1. Home


< Blog />

Slim down your git repository size


I’ve recently moved to Github for my private repositories and was in the process of migrating my repositories over. I wanted to be a good citizen and reduce my repository size as much as possible by excluding binaries I had previously committed on an iOS project.

Here’s how I did it.

Removing the files from your existing git repository

First, we’ll need to add our large files to our .gitignore and tell git to stop tracking them.

In my case, I ignored these frameworks from an iOS project I’m working on, I can easily re-install them using package manager CocoaPods.

# .gitignore

We’ll need to tell git to stop tracking these files.

git rm -r --cached Pods/Realm
git rm -r --cached Pods/Crashlytics
git rm -r --cached Pods/Fabric
git rm -r --cached Pods/TwitterKit
git rm -r --cached Pods/Digits
git rm -r --cached Pods/TwitterCore

You’ll have to commit and push your changes.

Remember to add your updated .gitignore.

# Your removed cached items should be automatically added
git add .gitignore
git commit -m "Removed large files for prune"
git push origin master

Pruning the repository

We’ll use a popular tool called bfg which removes large files like git-filter-branch does.

Installing bfg

Install it via homebrew (or your preferred means) like so:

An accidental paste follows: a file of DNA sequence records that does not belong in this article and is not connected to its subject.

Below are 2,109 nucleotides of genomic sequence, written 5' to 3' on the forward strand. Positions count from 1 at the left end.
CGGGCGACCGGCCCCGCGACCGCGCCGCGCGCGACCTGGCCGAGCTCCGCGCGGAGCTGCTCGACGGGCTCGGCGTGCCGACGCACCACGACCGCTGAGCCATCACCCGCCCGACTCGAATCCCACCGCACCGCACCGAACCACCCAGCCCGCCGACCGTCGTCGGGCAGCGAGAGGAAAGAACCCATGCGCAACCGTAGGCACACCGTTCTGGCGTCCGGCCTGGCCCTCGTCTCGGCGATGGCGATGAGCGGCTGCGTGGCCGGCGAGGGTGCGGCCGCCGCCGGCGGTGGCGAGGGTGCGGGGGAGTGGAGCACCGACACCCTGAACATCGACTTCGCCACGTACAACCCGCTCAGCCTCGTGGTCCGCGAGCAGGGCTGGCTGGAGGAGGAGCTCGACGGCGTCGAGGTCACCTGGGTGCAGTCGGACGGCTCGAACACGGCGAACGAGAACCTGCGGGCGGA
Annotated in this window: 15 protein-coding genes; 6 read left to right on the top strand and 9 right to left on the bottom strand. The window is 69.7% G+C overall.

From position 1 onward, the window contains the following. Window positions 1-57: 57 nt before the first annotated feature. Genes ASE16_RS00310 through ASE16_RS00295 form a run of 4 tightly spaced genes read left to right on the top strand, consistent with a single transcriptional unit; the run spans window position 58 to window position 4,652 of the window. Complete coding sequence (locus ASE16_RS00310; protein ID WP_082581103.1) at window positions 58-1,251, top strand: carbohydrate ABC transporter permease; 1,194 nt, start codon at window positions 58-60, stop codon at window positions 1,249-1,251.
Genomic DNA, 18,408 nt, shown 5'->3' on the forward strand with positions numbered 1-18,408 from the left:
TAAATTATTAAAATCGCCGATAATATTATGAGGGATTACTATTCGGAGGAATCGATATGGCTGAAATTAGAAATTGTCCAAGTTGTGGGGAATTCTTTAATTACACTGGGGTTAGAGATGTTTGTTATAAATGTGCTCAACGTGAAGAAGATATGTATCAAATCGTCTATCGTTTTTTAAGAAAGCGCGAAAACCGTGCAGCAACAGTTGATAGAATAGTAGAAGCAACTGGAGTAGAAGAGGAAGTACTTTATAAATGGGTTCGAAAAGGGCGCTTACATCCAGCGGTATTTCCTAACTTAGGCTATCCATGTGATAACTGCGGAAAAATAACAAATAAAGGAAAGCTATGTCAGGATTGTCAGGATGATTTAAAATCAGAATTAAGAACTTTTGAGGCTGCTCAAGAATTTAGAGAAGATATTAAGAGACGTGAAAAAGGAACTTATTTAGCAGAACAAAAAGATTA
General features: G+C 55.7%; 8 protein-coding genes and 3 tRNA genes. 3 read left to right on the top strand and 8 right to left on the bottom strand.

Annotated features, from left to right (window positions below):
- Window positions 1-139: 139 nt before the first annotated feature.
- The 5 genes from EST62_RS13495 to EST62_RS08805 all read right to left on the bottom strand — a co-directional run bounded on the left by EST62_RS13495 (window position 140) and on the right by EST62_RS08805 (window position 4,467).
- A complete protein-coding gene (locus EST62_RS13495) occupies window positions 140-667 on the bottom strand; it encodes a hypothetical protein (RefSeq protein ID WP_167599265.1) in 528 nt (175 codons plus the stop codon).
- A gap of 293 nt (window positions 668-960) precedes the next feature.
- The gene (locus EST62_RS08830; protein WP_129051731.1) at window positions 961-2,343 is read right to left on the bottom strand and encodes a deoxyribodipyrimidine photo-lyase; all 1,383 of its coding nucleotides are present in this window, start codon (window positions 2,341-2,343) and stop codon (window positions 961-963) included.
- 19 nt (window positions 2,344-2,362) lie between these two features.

brew install bfg

Prepare the repository

Create a bare clone of your git repository:

git clone --mirror git@github.com:lakhman/fat-repo.git


Note This will clone your actual core repository history, and so you will not see your files here.

Create a backup of the repository:

cp -r fat-repo.git fat-repo.git-backup

Remove the files from your local repository

Remove all files larger than 1M.

bfg -b 1M fat-repo.git

This will remove all files over 1000K, except HEAD (which is protected). View all the options by reading the docs or running bfg.

The bfg command should output a command like so, you need to run this in your project root to finalize the process.

# Jump into our project
cd fat-repo.git

# reflog - Process our reference logs as we've manually updated them
# gc     - Cleanup unnecessary files and optimize the local repository
git reflog expire --expire=now --all && git gc --prune=now --aggressive

You can view more information about these commands here:

gc https://git-scm.com/docs/git-gc
reflog https://git-scm.com/docs/git-reflog

Push your changes to your remote

Finally, we’ll want to push our changes to a remote repository.


Use git config --list to view your settings.

It’s best to do this in a new repository, create one (I’ll be using Github, we’ll call it slim-repo).

git remote remove origin
git remote add origin git@github.com:lakhman/slim-repo.git
git push -u origin master

If you’re using Github, you can see your repository size by going to your Account Settings > Repositories.

You should now have a slimmer repository, remember you’ll have to clone your repository again as the references will have changed during this the process.